On the first Sunday after the demise of the “News of the World” the sunday tabloids had a moment of opportunity to reach out to new readers and boost their falling circulation. A time, it might have been thought, for some quality journalism – eye catching headlines, exposés of wrongdoers, based on solid investigation. The reaction of other tabloids was a test of journalistic responsibility and integrity in the post-Murdoch age. It is a test which the “Sunday Mirror” and the “People” failed spectacularly.
Faced with the challenge of attracting new readers both tabloids turned to what they know best: intrusion and invasion of privacy. The “People” was, as Roy Greenslade pointed out in the Guardian this week – once at the forefront of tabloid investigative journalism. In the 1950s and 1960s it saw a
prolonged period of groundbreaking investigative endeavour and enterprise that was to influence the following generations. He transformed reporters into quasi-detectives who set out to expose black marketeers, evil landlords and petrol thieves.
Today the “People” is in apparently terminal decline – with a weekly circulation of less than 500,000. In its first post “News of the World” edition it led on a story about … the Duchess of Cambridge – “Is Kate too thin to get pregnant?” Readers were treated to a discussion about her weight, body mass index and alleged appointments with a gynaecologist. This was followed by some speculation from “experts”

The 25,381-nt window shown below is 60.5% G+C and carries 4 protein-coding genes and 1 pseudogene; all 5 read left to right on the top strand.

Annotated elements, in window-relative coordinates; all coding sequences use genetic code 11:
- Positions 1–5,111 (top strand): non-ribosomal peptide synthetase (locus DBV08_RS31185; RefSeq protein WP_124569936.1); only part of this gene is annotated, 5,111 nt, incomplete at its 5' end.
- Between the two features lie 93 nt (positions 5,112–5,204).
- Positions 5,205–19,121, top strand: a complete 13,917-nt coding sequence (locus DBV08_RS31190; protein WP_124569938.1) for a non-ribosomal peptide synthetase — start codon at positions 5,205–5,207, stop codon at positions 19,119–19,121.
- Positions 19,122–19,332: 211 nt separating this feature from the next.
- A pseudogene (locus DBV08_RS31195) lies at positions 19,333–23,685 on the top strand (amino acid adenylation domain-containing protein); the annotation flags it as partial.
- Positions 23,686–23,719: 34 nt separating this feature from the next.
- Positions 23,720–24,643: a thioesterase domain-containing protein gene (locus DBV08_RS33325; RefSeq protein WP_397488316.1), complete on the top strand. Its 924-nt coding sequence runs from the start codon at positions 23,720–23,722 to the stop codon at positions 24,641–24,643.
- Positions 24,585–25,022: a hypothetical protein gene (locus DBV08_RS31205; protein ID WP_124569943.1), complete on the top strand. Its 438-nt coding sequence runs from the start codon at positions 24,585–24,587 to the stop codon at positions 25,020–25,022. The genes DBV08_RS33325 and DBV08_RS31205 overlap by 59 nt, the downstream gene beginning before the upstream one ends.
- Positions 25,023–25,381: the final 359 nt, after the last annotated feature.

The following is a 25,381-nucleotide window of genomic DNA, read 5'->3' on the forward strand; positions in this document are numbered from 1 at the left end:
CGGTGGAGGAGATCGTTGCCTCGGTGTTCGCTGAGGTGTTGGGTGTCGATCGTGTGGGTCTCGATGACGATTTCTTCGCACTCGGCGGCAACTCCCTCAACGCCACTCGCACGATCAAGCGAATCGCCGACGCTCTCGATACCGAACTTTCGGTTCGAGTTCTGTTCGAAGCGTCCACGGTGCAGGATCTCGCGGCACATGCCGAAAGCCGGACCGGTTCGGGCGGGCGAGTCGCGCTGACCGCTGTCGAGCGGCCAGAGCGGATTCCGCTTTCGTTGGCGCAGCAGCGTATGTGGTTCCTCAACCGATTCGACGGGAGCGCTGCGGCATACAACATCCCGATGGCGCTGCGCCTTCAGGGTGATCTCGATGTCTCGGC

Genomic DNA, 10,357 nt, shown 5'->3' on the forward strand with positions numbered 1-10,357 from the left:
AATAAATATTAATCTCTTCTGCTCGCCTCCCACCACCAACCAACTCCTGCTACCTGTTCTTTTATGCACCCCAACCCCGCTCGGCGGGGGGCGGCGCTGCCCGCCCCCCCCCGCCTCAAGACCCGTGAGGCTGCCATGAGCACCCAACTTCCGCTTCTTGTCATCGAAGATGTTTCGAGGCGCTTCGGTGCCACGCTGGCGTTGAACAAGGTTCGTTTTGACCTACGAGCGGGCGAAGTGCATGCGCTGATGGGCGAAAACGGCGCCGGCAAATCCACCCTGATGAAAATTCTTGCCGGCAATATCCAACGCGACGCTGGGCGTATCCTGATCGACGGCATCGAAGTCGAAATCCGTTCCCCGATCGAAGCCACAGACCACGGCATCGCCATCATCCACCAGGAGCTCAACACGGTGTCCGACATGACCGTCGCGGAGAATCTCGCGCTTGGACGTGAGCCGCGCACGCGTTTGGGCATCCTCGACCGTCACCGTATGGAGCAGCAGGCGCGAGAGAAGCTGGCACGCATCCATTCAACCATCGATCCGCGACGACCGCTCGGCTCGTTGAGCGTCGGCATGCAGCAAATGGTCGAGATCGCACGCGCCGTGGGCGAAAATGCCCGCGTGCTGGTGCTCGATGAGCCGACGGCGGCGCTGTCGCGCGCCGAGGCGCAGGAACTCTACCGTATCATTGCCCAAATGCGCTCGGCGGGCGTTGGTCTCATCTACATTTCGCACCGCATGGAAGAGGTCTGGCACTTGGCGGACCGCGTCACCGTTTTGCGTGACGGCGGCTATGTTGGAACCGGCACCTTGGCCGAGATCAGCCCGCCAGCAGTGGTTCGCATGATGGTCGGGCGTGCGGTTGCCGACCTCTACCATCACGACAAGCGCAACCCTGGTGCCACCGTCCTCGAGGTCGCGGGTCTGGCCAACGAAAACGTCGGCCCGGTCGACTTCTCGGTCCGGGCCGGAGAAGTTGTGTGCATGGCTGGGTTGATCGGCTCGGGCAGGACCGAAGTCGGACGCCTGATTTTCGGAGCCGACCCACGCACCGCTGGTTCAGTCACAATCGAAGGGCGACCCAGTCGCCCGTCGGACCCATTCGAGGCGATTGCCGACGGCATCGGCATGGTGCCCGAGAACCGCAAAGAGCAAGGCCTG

Specialists believe The Duchess of Cambridge needs to put on weight to increase her hopes of having a Royal heir. … But experts last night told The People that they would urge Kate to pile on the pounds to increase her chances.
In case the editor has not spotted it this is private information. It concerns health and pregnancy and is supported by no public interest of any kind. This is the kind of story that a responsible editor should not run and a proper regulator would deal with severely.
The “People” had two other stories mentioned on the front page – one about “Corrie Ken” and the other about Cheryl and Ashley Cole. The latter occupied the full front page of its sister publication the “Sunday Mirror”: with a headline “Ashley’s Rat it again”. This is a “kiss and tell” story about Ashley Cole and an air hostess. At the relevant time Mr Cole was – well, single. The story features a feeble attempt to generate some public interest by suggesting that the encounter took place while “Ashley was wooing Cheryl” and by raking over some old stories about how he “tried to cover up his flings”. The intrusion and the absence of public interest are obvious to even a tabloid editor. But it appears that putting Ashley and Cheryl on the cover is thought to be a way to boost the Sunday Mirror’s current circulation of just under 1.1 million.
These stories are a powerful illustration of the need for proper regulation of the press. The “News of the World” had to be killed off because its editors and journalists believed that the end of “celebrity scoops” justified the means of privacy intrusion. Today’s stories were not the product of phone hacking but they demonstrate that the culture of disregard of private rights remains in place. The Editors’ Code tells newspapers that they must not invade privacy without proper public interest justification. For Mirror Group newspapers it appears to remain a dead letter.